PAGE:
Before the word soprano became infamous with the series about Italian-American mobsters, the term referred to a specific type of female singer in the opera.

The vocal range of a female soprano should begin at middle C and go all the way to high A. The soprano role can be broken down into sub categories the coloratura, soubrette, lyric, spinto, and dramatic soprano.

Derived from the Italian word “sopra”, which means “above”, the word soprano was given as a moniker to those whose vocal range could reach the highest pitch available to the human voice. The word “soprano” also stems from the Latin word “superius”, which also referred to the highest pitch in human vocals.

This list brings your attention to six sopranos that have made impressions all over the world of opera.


1. Maria Callas

This Greek-American singer is considered one of the most renowned opera singers of the twentieth century. She had a unique ability to mix her wide range vocally with theatrical interpretations.

Callas developed a stock of opera classics from Donizetti to Bellini to Rossini. Her repertoire extended from the beautiful bel canto numbers to the more dramatic opera seria. Her abilities enabled Callas to retain the moniker La Divina.

Our first soprano on the list was born in New York City in 1923. Her father was rather passive with no real interest in the opera or art.

The singing talents of Callas began to appear at the tender age of three. She had admitted to not enjoying singing but her mother, who once had her own professional ambitions in the arts, forced her to perform.

Her mother, tired of her marriage that just wasn’t working, relocated them, including Maria, to Athens. This is when Callas began her formal education.

In the beginning Callas’ mother wanted her to attended the Athens Conservatoire but she failed her audition. Her vocals were raw and Callas was unsuccessful in wowing the director.

Not letting herself take no for an answer, Callas’ mother approached Maria Trivella at the Greek National Conservatoire. This school was younger than the Athens Conservatoire. Trivella recognized Callas’ amazing talent and agreed to train her.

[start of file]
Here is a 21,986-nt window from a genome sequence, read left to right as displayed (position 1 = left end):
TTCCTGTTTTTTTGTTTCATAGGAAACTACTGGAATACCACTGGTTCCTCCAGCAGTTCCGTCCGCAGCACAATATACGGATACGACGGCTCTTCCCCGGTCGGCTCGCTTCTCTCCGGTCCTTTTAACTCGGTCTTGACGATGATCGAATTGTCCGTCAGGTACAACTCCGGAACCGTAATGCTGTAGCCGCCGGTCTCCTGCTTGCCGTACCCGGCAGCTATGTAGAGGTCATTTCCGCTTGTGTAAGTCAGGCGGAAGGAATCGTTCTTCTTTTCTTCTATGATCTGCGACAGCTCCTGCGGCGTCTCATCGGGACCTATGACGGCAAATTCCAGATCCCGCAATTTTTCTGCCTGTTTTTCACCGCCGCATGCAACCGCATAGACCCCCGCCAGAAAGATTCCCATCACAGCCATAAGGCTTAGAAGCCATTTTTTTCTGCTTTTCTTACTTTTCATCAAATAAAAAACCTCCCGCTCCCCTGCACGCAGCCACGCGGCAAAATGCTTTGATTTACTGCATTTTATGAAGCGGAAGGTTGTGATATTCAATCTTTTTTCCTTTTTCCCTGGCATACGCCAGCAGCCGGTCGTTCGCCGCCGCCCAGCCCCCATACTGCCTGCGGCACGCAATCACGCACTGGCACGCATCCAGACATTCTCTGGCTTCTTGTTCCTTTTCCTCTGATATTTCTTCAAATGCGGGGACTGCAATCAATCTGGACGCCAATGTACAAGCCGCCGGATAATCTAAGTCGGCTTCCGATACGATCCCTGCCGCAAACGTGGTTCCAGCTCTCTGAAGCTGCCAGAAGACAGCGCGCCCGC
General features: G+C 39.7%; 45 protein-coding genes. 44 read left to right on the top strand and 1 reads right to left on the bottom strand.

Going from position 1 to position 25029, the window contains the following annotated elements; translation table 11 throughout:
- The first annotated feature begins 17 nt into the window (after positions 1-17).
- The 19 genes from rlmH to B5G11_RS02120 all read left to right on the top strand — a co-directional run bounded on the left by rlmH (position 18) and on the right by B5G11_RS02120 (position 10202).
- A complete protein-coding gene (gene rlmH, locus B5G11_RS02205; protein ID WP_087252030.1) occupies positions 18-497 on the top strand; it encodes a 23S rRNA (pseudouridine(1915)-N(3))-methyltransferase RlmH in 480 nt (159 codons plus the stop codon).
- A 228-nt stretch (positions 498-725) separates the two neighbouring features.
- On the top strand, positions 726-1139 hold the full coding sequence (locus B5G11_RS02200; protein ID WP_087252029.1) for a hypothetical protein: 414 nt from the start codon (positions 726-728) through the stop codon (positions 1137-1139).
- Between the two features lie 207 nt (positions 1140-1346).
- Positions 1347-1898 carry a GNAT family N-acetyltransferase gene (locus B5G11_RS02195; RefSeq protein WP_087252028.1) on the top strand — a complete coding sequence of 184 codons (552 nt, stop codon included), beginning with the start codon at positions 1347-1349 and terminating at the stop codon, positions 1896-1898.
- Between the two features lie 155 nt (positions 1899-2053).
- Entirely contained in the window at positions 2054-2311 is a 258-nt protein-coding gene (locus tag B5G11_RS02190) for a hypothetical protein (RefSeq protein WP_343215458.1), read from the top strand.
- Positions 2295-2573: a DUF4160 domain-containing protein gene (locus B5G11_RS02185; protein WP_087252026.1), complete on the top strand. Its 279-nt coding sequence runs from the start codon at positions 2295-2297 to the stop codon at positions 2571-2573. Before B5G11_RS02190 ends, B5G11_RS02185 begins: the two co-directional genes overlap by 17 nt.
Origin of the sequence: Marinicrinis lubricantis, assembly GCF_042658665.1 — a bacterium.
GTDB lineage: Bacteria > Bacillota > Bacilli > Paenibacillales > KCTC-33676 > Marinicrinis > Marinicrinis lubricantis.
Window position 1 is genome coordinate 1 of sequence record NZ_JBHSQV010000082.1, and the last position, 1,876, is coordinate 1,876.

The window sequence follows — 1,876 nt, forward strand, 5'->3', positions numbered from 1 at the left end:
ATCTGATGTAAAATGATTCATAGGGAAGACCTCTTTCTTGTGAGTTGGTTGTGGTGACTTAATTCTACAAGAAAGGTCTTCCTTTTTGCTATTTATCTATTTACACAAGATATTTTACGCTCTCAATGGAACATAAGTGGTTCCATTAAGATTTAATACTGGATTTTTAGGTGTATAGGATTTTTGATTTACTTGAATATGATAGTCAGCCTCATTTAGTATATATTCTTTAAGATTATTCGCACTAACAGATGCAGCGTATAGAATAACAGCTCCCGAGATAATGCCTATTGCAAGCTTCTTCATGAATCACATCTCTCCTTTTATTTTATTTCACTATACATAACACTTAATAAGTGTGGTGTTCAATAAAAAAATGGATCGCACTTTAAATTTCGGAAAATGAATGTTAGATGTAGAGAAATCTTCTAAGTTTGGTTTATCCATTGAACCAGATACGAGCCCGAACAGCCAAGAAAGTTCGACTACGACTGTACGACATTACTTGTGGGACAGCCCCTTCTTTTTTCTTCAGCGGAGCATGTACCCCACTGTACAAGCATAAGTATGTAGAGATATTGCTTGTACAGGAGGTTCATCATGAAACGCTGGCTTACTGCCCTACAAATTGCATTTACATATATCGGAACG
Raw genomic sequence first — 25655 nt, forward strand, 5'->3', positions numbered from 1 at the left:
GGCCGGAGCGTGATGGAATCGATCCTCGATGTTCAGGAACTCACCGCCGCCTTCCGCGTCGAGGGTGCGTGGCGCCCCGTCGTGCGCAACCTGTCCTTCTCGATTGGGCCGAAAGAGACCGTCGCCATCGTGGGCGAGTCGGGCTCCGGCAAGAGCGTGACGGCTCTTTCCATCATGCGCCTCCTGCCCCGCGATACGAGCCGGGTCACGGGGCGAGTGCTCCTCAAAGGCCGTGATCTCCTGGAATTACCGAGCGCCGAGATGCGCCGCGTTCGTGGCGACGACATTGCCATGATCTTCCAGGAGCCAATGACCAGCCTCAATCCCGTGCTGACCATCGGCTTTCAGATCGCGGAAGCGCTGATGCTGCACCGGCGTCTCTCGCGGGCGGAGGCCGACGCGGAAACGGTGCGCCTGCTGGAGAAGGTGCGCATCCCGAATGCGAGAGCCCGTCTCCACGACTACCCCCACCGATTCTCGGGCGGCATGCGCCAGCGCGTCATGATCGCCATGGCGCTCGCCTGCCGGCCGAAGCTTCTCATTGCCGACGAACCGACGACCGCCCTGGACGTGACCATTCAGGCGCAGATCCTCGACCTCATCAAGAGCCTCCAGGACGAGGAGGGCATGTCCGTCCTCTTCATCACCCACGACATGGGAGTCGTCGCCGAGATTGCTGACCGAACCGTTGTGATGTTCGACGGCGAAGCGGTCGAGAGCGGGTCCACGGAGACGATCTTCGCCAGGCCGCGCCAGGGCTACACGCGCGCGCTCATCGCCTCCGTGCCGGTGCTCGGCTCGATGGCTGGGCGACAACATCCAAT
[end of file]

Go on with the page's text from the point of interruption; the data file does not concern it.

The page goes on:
Callas’ Professional debut was at the Parnassos music hall performing a duet from Tosco. 

Since her younger days of despising singing, Callas grew to become an international opera sensation. She has toured all over the world giving audiences everywhere a chance to hear her distinct Callas sound.


2. Renée Fleming

The next spectacular soprano on our list is another American opera singer. Born in Pennsylvania in 1959, this daughter of two music teachers got her musical education at the Crane School of Music and the State University of New York at Potsdam. From Potsdam Fleming went on to further train at the Eastman School of Music in Rochester.

After winning a Fulbright Scholarship, Fleming moved to Europe to work with Arleen Augér and Elisabeth Schwarzkopf. Yet her education didn’t end there. She went on to the Juilliard School and sang with the Juilliard Opera Center.

Her professional career began while she was attending Juilliard playing minor concerts with small opera companies. Until 1988 when she attained the Metropolitan Opera Auditions.

Fleming closed out the 80’s by with a debut at the New York City Opera in the role of Mimi in La bohéme and an initial performance in the role of Dircé in Médé with The Royal Opera of London.

The next decade found her being given the Richard Tucker Award by the Richard Tucker Foundation, an organization that dedicates itself to furthering talents in opera. She spent the rest of the decade traveling and performing in some of the most prestigious opera houses in the world.

The turn of a new century didn’t slow Fleming down and she appeared at the Metropolitan Opera, San Francisco Opera, and at Covenant Garden in the year 2000. Later that year she performed at the Salzburg Festival and at the Met.

In 2002 Fleming sang on the soundtrack for The Lord of the Rings: The Return of the King and in 2014 she became the first opera soprano to sing “The Star-Spangled Banner” for the Super Bowl.


3.  Montserrat Caballé

Hailing from Spain, this powerful soprano was born in April of 1933 in Barcelona. Caballé began her musical education at the Liceu Conservatory while she studied voice with Napoleone Annovazzi, Eugenia Kemény, and Conchita Badia.

After completing her education Caballé moved to Basel, Switzerland, where debuted professionally in 1956. She joined the Basel Opera company the next year. While there she sang Mozart and Strauss. While singing Strauss she stuck to the original German vernacular, which was out of the ordinary for Spanish singers.

Caballé went back to Spain in 1962 and debuted at the Liceu performing the lead part in Strauss’ Arabella. After that debut she toured through Mexico.